Tuesday, February 9, 2010

Ten Steps to Workshop Design & Development

This strategic planning model, from educational consultant Dr. Elsa Kessler, has for many years helped me tailor training and team workshops to the needs of specific audiences:

Define the general purpose and/or need.

Analyze participants and their needs as they perceive them, get more data if necessary (age, experience, representation, previous experience with similar workshops or responding to similar problems, personality/ learning style, expectations).

Review your resources and barriers (time constraints, logistics of the planned location, your own/others' capabilities, the minimum amount of rehearsal necessary, your level of authority to make decisions.)

Create a theme. This can then manifest in a logo, handouts, and/or brochures; but also serves as a focus of meaning and energy, in the same way a good book title captures the book's intent.

Define the general objectives and sequence, including general ideas to mix and match topics, methods, and media for interest and variety.

Develop segments. The emphasis here is on first draft -- especially if you're part of a team of designers -- because you want to sketch out enough to make sure the segments work together and support the overall theme, without wasting effort on details that may need to be changed. Necessary changes will become apparent during the dry run:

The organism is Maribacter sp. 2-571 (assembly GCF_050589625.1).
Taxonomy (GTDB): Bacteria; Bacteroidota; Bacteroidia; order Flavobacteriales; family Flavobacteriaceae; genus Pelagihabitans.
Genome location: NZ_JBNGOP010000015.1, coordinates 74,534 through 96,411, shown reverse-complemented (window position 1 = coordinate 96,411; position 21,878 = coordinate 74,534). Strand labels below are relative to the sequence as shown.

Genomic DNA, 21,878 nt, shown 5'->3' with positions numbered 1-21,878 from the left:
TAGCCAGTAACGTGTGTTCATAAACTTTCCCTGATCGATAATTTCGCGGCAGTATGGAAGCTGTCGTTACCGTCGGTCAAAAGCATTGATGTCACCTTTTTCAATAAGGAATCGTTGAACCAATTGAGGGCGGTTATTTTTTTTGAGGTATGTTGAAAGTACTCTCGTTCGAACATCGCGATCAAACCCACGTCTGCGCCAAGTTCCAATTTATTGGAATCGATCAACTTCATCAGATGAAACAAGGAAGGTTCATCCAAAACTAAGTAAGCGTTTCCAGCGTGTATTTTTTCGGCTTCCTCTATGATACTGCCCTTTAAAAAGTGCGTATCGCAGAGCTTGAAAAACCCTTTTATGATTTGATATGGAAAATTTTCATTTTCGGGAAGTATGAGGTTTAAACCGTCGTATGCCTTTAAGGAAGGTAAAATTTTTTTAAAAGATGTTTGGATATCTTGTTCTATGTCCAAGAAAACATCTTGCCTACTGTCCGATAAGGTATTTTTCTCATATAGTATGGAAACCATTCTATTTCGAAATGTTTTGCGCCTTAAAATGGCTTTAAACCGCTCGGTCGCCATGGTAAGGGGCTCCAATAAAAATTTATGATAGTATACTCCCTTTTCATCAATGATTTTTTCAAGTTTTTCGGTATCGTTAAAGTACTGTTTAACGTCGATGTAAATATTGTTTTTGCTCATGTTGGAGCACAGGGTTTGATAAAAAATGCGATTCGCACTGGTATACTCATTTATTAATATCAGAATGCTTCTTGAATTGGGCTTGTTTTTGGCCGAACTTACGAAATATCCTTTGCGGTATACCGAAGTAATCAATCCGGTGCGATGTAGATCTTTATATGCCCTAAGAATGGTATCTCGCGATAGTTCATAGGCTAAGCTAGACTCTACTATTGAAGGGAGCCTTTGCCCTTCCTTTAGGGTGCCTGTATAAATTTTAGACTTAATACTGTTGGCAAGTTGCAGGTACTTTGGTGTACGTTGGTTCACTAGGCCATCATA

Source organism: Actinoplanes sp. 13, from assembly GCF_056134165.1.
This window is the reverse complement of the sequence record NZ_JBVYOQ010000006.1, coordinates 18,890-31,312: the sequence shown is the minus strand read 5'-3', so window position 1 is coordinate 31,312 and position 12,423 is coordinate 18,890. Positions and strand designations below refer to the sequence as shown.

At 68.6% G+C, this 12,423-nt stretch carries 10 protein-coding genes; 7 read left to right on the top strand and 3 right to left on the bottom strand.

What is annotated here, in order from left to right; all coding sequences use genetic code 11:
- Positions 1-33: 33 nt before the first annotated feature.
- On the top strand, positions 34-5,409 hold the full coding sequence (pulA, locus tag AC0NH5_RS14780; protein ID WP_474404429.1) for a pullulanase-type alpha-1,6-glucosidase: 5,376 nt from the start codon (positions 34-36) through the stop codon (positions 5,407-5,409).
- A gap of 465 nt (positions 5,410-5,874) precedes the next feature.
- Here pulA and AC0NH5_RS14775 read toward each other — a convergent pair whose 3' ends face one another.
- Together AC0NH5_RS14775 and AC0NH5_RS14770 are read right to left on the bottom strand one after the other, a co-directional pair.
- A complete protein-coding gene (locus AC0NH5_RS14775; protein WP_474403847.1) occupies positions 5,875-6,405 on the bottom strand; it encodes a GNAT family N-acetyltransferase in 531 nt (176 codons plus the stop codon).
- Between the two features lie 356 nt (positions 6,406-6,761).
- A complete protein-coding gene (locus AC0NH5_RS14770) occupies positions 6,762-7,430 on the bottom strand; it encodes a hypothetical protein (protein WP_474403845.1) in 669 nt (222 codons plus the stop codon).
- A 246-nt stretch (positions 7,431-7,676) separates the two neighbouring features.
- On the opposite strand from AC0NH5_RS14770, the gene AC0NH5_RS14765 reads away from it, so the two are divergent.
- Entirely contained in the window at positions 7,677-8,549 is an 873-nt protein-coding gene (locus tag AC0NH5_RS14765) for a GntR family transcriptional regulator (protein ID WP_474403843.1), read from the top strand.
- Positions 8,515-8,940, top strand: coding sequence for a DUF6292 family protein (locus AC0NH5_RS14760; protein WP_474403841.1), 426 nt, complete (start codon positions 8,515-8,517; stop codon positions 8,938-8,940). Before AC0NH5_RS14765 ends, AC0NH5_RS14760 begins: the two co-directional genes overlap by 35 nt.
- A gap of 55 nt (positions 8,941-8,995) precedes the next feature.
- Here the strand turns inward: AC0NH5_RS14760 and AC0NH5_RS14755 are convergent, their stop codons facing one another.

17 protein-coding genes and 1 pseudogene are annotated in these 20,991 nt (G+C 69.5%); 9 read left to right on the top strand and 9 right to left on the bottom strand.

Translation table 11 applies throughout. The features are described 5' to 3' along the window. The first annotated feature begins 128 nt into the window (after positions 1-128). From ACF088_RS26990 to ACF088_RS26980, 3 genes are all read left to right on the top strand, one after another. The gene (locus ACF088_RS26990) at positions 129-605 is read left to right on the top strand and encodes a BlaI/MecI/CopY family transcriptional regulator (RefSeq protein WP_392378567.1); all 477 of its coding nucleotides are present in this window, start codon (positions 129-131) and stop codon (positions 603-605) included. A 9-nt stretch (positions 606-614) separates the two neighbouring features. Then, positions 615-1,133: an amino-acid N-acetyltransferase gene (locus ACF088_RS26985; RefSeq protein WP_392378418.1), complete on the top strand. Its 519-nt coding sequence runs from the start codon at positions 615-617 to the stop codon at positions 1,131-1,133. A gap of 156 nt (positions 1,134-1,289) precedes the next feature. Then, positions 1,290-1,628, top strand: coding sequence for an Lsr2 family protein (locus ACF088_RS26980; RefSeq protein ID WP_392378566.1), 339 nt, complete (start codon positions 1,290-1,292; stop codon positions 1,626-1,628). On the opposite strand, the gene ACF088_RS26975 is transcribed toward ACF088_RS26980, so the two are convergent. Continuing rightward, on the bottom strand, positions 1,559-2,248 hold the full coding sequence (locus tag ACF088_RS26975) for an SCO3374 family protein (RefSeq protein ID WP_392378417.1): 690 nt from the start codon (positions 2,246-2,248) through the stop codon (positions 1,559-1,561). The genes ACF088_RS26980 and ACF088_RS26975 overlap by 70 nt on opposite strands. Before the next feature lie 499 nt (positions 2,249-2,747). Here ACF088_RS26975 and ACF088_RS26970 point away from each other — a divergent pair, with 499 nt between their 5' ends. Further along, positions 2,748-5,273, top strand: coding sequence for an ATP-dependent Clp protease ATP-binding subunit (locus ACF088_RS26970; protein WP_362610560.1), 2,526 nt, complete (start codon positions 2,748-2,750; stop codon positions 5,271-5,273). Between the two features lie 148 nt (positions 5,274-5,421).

Specific objectives (for both content and process) and sequence for the segments.
First draft of detailed content, including tie-ins to other segments and to overall theme.
First draft of detailed design. (Lecture? Question and answer session? Group discussion? Fish-bowl demo? Subgroups with large group debrief? Experiential? Case Study?)  
First draft of media. (Slides? Handouts? PowerPoint? Flip chart?)

Evaluation criteria. Most people make the mistake of waiting until after this stage to develop/conduct an evaluation. If the specific objectives are clear, you can also decide at this point how you will know if you met your objectives. This becomes self-fulfilling when you build in a process by which the desired results are observable. For example, if you want participants to be able to name four key leadership qualities, you could either design an activity where they give a summary out loud or solicit their written responses; then you can reinforce or fine-tune their understanding as appropriate.
Dry Run or "walk through." This allows testing of content and process, how long the segments actually take, how the material looks/sounds to others, how well the logistics work, whether or not the objectives appear to be met. A dry run is particularly vital if a team is contributing to the design, because all participants can check out how their parts fit with the rest and adjust where necessary.

Completion of final materials and quality check.

Dress rehearsal (not always necessary, depending upon the critical nature of the event and/or the quality of the dry run).

Conduct session/evaluate/adjust for future events.